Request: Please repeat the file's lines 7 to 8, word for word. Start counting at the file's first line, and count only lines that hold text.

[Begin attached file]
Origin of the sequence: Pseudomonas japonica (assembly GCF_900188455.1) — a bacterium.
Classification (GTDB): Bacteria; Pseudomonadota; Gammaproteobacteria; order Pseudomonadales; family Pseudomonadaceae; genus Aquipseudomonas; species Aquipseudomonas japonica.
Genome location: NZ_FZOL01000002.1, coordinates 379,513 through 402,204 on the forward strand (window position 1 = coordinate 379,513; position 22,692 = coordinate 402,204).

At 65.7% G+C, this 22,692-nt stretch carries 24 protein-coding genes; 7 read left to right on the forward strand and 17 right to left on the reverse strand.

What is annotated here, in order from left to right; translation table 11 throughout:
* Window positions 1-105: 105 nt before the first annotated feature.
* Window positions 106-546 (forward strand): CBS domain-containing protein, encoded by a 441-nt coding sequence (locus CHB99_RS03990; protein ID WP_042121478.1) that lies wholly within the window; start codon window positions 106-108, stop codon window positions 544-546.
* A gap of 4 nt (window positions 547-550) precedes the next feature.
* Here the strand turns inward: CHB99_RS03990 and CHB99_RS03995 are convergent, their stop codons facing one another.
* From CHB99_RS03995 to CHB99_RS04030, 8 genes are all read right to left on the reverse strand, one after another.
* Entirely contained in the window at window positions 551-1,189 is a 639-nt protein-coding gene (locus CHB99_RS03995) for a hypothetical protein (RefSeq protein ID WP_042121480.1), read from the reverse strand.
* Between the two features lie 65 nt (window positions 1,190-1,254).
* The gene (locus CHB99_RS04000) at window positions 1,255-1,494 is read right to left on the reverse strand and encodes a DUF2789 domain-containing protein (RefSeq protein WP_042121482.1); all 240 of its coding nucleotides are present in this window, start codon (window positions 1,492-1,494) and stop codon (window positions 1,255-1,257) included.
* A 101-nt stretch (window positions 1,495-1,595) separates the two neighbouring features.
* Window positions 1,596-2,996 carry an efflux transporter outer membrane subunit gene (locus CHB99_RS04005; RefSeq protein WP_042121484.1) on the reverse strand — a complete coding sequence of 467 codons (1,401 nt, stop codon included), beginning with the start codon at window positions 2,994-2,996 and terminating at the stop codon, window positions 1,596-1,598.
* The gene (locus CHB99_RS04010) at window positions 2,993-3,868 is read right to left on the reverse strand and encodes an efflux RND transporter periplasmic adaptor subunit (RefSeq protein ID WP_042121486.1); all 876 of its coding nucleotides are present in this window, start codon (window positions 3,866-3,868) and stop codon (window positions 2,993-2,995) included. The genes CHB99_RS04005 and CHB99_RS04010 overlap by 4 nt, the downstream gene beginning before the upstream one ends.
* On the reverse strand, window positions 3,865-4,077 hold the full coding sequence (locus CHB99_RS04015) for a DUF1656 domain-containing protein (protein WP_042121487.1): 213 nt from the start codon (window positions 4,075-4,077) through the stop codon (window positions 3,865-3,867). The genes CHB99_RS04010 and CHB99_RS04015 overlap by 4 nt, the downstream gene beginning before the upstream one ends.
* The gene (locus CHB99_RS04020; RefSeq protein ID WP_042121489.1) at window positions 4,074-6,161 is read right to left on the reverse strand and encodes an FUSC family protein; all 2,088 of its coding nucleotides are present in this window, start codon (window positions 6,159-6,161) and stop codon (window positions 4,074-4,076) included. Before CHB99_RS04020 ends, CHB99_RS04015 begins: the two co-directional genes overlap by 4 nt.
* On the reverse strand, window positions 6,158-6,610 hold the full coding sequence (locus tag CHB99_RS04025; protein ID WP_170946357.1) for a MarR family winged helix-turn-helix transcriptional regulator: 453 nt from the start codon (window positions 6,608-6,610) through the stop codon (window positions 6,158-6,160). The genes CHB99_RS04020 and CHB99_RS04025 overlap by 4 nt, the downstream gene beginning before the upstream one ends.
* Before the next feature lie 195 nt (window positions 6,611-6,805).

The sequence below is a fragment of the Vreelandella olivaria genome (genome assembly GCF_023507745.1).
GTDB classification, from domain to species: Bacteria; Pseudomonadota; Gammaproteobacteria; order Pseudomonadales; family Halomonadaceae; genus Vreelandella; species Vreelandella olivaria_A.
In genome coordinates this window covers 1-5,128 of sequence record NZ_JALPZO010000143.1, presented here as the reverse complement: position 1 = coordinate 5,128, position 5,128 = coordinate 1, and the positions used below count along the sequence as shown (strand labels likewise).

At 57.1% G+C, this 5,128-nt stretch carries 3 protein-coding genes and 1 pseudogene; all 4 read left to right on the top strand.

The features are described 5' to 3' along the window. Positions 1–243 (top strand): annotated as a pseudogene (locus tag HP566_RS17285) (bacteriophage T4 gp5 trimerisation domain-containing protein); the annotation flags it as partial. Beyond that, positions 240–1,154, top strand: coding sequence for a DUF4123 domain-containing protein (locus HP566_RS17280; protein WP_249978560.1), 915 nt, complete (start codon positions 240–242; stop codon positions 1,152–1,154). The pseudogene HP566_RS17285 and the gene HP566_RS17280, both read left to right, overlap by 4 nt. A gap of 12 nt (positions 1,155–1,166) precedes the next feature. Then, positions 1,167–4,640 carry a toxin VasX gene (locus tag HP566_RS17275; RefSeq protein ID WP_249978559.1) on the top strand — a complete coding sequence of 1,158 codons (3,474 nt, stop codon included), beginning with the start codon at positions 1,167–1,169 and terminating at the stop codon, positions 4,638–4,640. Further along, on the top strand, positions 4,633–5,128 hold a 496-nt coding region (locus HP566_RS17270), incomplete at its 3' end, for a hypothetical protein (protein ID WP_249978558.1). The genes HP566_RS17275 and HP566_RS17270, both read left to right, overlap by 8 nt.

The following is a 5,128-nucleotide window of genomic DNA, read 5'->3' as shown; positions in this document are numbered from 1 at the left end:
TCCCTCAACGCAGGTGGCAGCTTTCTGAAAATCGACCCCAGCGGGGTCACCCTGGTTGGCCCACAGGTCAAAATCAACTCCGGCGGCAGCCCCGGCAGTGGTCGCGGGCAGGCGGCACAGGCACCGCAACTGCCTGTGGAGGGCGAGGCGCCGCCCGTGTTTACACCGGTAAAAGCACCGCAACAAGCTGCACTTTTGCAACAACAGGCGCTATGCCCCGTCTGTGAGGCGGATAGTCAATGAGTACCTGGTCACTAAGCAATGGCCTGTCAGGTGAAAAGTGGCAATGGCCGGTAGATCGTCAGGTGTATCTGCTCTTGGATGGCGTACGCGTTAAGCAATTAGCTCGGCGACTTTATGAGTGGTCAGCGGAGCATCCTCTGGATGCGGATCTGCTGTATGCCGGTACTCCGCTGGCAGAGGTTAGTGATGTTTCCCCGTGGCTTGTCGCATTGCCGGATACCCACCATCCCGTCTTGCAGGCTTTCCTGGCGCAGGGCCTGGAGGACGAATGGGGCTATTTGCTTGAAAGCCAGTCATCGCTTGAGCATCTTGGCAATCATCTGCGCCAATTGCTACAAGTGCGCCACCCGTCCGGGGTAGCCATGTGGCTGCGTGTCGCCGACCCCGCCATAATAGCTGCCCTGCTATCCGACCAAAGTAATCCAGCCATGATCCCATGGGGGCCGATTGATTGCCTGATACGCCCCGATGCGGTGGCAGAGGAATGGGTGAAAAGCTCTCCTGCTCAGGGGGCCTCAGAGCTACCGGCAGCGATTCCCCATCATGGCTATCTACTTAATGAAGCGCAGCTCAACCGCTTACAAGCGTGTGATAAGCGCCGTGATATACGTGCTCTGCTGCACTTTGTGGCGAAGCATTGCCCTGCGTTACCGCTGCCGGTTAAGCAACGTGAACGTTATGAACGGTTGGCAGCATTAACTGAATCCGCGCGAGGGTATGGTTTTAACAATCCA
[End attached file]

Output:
* Window positions 106-546 (forward strand): CBS domain-containing protein, encoded by a 441-nt coding sequence (locus CHB99_RS03990; protein ID WP_042121478.1) that lies wholly within the window; start codon window positions 106-108, stop codon window positions 544-546.
* A gap of 4 nt (window positions 547-550) precedes the next feature.